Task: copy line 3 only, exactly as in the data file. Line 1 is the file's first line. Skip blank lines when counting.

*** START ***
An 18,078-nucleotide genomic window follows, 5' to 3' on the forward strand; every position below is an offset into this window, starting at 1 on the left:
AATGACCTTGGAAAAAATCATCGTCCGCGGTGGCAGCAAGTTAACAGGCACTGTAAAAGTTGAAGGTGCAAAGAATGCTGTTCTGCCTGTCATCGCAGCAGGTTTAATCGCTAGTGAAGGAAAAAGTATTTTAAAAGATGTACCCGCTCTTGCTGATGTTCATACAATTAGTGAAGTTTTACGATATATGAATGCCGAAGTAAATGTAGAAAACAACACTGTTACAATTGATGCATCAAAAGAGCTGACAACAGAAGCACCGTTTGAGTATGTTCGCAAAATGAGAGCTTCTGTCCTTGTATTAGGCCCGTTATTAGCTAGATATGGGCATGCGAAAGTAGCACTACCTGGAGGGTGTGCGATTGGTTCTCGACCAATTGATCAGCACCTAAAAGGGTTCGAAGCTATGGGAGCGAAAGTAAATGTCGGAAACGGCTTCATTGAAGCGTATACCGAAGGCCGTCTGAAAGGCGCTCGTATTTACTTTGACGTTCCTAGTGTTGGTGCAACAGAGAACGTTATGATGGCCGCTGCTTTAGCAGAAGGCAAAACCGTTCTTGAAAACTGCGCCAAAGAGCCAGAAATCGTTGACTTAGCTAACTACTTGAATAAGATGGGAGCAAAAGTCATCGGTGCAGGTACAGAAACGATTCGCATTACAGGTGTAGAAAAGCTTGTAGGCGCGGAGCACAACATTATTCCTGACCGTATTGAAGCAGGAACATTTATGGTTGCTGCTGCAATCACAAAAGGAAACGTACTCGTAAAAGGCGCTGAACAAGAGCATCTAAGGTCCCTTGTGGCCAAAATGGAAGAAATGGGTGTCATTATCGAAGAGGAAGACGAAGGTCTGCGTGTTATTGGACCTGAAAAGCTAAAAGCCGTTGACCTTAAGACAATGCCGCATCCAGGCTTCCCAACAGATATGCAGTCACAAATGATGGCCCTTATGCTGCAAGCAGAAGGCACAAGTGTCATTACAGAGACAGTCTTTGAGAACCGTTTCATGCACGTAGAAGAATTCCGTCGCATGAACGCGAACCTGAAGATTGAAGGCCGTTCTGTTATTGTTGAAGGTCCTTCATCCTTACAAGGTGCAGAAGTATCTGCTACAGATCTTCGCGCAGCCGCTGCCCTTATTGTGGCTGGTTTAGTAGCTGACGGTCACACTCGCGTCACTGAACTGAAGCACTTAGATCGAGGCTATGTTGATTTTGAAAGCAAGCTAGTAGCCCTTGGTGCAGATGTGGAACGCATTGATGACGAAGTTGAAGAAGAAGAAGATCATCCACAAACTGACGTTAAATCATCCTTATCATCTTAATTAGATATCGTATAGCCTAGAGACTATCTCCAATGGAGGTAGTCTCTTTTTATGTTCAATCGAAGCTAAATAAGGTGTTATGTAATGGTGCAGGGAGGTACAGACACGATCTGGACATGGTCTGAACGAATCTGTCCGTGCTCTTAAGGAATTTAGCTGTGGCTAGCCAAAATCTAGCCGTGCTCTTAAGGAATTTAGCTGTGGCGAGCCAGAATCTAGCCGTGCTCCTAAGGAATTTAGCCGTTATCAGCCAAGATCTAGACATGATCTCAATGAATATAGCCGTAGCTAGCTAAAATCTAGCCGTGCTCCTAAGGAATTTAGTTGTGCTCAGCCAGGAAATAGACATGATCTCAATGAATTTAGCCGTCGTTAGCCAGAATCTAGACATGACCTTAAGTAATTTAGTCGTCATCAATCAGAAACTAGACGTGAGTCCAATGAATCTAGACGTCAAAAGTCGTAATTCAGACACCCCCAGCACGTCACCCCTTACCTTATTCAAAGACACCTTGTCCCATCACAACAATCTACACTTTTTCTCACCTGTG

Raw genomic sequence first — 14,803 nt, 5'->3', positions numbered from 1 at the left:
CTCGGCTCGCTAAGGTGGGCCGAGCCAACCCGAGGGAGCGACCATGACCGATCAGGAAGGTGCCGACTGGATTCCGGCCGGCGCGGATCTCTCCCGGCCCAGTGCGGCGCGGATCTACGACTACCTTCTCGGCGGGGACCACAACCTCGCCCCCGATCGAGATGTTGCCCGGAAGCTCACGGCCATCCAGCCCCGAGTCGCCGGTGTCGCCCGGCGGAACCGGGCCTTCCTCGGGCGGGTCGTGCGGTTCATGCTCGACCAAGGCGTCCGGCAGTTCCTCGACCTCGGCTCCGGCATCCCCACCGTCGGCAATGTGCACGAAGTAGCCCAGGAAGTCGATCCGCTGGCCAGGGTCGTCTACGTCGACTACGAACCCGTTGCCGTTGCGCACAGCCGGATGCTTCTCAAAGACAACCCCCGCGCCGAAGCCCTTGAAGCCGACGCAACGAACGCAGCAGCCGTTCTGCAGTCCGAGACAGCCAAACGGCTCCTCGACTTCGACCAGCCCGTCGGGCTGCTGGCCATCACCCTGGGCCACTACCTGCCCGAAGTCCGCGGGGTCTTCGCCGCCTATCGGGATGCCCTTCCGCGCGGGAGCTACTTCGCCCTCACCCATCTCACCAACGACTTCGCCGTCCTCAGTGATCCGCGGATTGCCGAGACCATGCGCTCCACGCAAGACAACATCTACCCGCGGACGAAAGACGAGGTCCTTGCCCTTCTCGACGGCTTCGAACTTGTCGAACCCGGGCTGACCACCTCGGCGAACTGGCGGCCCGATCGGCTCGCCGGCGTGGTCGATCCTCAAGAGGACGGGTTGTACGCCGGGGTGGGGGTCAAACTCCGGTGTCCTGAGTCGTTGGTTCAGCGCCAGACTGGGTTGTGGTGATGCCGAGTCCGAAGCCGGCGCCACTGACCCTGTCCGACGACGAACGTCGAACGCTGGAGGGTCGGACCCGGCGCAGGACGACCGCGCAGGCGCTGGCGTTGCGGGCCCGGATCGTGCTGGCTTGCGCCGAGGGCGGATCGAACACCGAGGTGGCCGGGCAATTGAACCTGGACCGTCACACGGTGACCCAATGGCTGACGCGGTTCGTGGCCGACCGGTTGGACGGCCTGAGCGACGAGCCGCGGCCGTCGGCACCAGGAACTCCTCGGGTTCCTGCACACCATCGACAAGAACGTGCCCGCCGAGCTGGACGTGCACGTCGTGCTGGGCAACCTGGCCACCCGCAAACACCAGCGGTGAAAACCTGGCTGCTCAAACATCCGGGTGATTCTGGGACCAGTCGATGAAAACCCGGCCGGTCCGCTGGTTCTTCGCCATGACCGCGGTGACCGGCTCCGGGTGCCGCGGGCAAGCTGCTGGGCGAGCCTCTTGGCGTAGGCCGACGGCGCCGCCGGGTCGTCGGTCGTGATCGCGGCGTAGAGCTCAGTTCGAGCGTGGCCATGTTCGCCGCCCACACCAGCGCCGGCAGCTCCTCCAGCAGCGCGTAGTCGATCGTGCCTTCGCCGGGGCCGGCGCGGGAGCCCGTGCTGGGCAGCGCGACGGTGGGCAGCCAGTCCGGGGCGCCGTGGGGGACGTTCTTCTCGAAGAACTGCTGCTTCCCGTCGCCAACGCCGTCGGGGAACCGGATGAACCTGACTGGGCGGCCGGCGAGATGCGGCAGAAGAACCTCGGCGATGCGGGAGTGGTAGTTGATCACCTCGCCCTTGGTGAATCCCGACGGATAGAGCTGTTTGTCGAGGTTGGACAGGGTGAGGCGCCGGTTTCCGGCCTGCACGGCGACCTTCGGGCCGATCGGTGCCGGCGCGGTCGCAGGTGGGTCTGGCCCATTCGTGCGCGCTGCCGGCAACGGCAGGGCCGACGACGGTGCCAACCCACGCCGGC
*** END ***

Raw genomic sequence first — 14,803 nt, 5'->3', positions numbered from 1 at the left: